President of the Tobago Hotel and Tourism Association (THTA), Chris James, says the association is still waiting on more information concerning the $50 million special grant for hoteliers to upgrade their facilities.
The government-issued grant was announced at a media briefing on March 23 as one of the measures to help hotel owners who will be negatively affected by the downturn in the tourism industry because of the covid19 pandemic.
Contacted on Monday, James declined to say more until he had more information.
The association’s vice president, Carol-Ann Birchwood-James, told Newsday they are finalising the association’s position.
“We have asked our members, and others who are in the tourism business, how much they are using for the renovations, to hire people. Obviously it cannot be now when people are inside, so by tomorrow (Tuesday) we should have that paper ready for when the minister is ready.”
She said, to date a lot of people have done their figures, “But those who have not done their figures should get themselves ready for when this money is made available.”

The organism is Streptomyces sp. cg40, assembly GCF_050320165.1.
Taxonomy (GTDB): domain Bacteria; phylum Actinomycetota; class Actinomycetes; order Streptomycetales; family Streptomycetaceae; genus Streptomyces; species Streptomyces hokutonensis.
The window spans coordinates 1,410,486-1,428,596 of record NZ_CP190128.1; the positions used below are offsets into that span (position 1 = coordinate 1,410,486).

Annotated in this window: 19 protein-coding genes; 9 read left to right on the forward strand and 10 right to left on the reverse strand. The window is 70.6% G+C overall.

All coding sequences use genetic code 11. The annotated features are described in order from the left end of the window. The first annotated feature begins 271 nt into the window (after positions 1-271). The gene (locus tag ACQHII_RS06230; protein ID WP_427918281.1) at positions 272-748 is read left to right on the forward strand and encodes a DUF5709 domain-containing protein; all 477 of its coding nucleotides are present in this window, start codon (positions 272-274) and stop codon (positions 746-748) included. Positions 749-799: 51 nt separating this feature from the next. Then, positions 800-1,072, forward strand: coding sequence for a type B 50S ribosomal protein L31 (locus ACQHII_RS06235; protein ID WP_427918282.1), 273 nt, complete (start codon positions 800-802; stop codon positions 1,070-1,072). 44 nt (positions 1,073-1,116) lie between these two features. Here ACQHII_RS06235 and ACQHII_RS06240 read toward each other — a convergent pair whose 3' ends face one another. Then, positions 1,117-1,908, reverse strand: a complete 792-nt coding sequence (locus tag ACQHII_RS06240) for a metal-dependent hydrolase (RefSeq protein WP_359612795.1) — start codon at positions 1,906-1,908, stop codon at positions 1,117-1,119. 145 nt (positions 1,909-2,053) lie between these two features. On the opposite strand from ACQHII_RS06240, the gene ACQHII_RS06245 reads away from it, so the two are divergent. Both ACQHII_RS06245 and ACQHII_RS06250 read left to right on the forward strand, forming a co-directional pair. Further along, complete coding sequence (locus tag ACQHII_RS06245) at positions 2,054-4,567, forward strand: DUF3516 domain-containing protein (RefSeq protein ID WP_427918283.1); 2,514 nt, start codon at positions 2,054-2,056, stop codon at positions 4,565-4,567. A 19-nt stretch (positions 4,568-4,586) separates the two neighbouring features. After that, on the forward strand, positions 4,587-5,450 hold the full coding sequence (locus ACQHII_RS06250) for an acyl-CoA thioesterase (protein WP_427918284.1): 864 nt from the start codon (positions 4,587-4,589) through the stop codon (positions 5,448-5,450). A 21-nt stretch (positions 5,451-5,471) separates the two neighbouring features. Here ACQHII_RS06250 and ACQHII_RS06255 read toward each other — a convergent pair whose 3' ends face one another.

Birchwood-James applauded the government’s initiative saying, “It’s a good move. We may need more than that, but $50 million is a good start.”
Tobago House of Assembly (THA) Finance Secretary, Joel Jack, said a major hotel in Crown Point, Tobago is among several hotels and guesthouses expected to temporarily shut down operations owing to the significant losses incurred thus far.
This was confirmed by James who said that while he could not give an exact figure as to the number of hotels, guesthouses, bed and breakfasts and villas, “We believe it is about 99 per cent and more that are expected to shut.”
Questioned about this, Birchwood-James said the sector was left with no other choice.
“There is really nothing that we can do. The government is trying to save lives. If you notice, all over the world it is the same thing, with the exception of one or two countries, but everybody is on lockdown, observing social distancing. It’s a loss for everybody in business, maybe only the supermarkets and pharmacies are making money, but everybody in business is affected.
She said business people now have to adopt a wait-and-see approach because there is no actual timeline in terms of when the current dilemma would end.
“We don’t know when things would return to some kind of normalcy before we can clean up our rooms, market them and get our workers back into gear and so on.
“Certainly, it is more looking like November/December when we might be able to catch ourselves, but we’re really not sure what is happening here.”